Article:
Meet the Mayor
July 30, 2014
We have had quite enough of alerts, evacuation notices, and smoke in our noses due to wild fires in the area. Quite enough! I have heard people interviewed on the radio who have no idea of what to do in an emergency, or who is in charge when the circumstances get out of the norm. I understand that some people even think that we are unprepared for emergencies. I assure you that Chetwynd’s emergency response procedures are well in place, well understood, and well directed by competent officials.
This is not to say that a dangerous event will not damage us. It could. But our response procedures are in place and our response team is prepared to act to minimize the damage.
Though the adrenaline may rush, none of us likes an emergency that threatens life or property like a wild fire can.
The best response for those of us who live within Chetwynd and immediate areas is to have personal or family response procedures and supply kits ready. Keep a supply of the basic necessities such as water, food, and clothes ready to go with you. Imagine a worst-case scenario in which all access to the area is cut off for a week or so. You don`t want to go hungry, thirsty, cold. As an intelligent human being you should know what to do in advance and take intelligent steps to protect yourself and your family.
But these monstrous events are highly unlikely. More likely is the wild fire or the flood that drives you temporarily from your home to a public shelter. Who is in charge of response to these events?
It is not happenstance, good luck, or smiling fortune that will keep us safe and warm (or cool) during these disruptions. The District of Chetwynd (and the Peace River Regional District for those who live out of town) has well-established and proven procedures for responding to emergencies. And we have the personnel in place who know what to do and how to organize the community for effective response.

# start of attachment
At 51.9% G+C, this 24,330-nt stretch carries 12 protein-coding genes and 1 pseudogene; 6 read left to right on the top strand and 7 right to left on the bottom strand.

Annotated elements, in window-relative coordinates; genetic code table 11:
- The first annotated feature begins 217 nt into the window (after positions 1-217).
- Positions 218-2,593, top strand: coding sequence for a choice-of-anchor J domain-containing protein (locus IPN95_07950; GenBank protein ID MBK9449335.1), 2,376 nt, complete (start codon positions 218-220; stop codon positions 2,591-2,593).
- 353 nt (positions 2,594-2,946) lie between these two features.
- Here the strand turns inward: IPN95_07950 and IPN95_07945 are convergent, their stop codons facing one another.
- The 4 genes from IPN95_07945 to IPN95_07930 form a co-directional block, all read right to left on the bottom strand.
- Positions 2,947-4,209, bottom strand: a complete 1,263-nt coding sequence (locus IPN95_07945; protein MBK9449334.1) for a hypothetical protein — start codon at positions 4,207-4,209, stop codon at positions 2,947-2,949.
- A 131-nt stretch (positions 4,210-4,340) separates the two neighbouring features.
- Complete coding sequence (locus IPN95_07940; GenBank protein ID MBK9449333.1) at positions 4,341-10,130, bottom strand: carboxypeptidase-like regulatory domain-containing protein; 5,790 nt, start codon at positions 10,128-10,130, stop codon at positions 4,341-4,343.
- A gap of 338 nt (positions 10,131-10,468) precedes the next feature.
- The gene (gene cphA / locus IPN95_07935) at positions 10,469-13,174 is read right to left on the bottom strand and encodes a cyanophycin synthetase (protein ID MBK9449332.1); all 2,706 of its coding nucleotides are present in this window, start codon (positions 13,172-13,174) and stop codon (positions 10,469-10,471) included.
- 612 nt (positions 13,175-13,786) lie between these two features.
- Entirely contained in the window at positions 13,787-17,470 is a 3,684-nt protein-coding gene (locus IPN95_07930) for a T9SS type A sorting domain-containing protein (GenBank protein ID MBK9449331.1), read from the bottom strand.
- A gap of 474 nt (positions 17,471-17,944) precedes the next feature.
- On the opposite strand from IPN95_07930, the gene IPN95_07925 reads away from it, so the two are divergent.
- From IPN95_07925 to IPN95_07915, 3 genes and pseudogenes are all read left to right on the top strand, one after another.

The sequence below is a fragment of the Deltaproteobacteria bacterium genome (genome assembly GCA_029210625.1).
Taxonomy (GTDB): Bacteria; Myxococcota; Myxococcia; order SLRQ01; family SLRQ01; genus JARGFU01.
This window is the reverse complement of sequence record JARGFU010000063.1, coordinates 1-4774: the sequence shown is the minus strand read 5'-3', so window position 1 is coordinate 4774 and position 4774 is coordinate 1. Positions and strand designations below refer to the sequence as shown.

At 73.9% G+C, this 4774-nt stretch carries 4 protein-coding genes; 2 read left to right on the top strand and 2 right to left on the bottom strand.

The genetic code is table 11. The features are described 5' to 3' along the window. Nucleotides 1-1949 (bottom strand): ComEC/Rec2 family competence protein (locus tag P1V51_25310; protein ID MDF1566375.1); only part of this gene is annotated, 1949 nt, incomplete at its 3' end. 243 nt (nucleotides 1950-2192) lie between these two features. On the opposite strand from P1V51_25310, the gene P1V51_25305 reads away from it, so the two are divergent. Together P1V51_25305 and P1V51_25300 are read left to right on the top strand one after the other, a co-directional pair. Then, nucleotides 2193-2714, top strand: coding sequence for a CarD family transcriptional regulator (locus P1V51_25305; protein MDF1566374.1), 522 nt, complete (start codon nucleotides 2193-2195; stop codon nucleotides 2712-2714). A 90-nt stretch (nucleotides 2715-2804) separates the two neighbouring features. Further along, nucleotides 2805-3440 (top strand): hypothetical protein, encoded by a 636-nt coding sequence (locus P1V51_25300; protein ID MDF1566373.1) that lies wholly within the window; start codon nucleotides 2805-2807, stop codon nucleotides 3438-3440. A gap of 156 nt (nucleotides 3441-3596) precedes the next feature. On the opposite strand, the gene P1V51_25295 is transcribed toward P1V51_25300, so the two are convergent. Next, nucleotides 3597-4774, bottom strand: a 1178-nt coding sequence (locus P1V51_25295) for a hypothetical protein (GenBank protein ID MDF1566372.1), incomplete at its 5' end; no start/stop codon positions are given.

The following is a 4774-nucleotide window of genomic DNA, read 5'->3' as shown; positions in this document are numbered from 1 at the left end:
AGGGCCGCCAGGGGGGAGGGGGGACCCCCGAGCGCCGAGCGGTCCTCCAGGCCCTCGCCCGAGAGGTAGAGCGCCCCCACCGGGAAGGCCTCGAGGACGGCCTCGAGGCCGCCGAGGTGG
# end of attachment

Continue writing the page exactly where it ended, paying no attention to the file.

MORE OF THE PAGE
Within the District of Chetwynd, Fire Chief Leo Sabulsky is the official in charge of ensuring a safe and orderly response to an emergency. He has trained thoroughly in emergency response and has in turn trained cool and level-headed people to assist in the emergency.
In addition, links with police, ambulance, hospital, provincial government authorities, and even your local government are all established for smooth operation.
During the recent fire west of Moberly Lake the process was rapidly put in place to receive evacuees from Moberly Lake and Hudson’s Hope if evacuation became necessary. Chetwynd was ready to house and care for the evacuees.
Happily evacuation of Moberly was not required and Hudson’s Hope evacuees were directed to Fort St. John because smoke rendered the road between Moberly and Hudson’s Hope dangerous. But Chetwynd was ready to receive and care for all persons who could have been displaced by the fire. Thanks, Chetwynd.
Merlin Nichols, Mayor